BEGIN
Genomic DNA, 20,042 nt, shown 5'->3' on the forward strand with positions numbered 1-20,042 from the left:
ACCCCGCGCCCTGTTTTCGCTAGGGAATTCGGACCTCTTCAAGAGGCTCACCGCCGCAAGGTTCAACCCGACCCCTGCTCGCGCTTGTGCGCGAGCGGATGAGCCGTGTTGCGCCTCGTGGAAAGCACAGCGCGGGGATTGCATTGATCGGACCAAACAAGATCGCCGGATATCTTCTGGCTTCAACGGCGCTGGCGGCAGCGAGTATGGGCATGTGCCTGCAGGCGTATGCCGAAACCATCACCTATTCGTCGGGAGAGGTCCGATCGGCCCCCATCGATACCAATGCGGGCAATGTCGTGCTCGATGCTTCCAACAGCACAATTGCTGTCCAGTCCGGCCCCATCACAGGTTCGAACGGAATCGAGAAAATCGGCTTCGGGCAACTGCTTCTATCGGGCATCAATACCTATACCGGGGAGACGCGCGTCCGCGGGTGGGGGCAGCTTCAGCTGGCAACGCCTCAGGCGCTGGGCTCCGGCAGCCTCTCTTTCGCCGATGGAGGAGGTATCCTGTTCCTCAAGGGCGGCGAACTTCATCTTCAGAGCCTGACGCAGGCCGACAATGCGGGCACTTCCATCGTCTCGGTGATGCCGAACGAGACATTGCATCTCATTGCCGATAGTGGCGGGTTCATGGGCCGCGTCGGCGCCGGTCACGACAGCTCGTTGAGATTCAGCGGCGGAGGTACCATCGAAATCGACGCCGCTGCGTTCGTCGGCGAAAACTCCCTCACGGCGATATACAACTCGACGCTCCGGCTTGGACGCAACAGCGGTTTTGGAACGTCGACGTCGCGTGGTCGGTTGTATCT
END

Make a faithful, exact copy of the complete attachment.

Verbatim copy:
Genomic DNA, 20,042 nt, shown 5'->3' on the forward strand with positions numbered 1-20,042 from the left:
ACCCCGCGCCCTGTTTTCGCTAGGGAATTCGGACCTCTTCAAGAGGCTCACCGCCGCAAGGTTCAACCCGACCCCTGCTCGCGCTTGTGCGCGAGCGGATGAGCCGTGTTGCGCCTCGTGGAAAGCACAGCGCGGGGATTGCATTGATCGGACCAAACAAGATCGCCGGATATCTTCTGGCTTCAACGGCGCTGGCGGCAGCGAGTATGGGCATGTGCCTGCAGGCGTATGCCGAAACCATCACCTATTCGTCGGGAGAGGTCCGATCGGCCCCCATCGATACCAATGCGGGCAATGTCGTGCTCGATGCTTCCAACAGCACAATTGCTGTCCAGTCCGGCCCCATCACAGGTTCGAACGGAATCGAGAAAATCGGCTTCGGGCAACTGCTTCTATCGGGCATCAATACCTATACCGGGGAGACGCGCGTCCGCGGGTGGGGGCAGCTTCAGCTGGCAACGCCTCAGGCGCTGGGCTCCGGCAGCCTCTCTTTCGCCGATGGAGGAGGTATCCTGTTCCTCAAGGGCGGCGAACTTCATCTTCAGAGCCTGACGCAGGCCGACAATGCGGGCACTTCCATCGTCTCGGTGATGCCGAACGAGACATTGCATCTCATTGCCGATAGTGGCGGGTTCATGGGCCGCGTCGGCGCCGGTCACGACAGCTCGTTGAGATTCAGCGGCGGAGGTACCATCGAAATCGACGCCGCTGCGTTCGTCGGCGAAAACTCCCTCACGGCGATATACAACTCGACGCTCCGGCTTGGACGCAACAGCGGTTTTGGAACGTCGACGTCGCGTGGTCGGTTGTATCT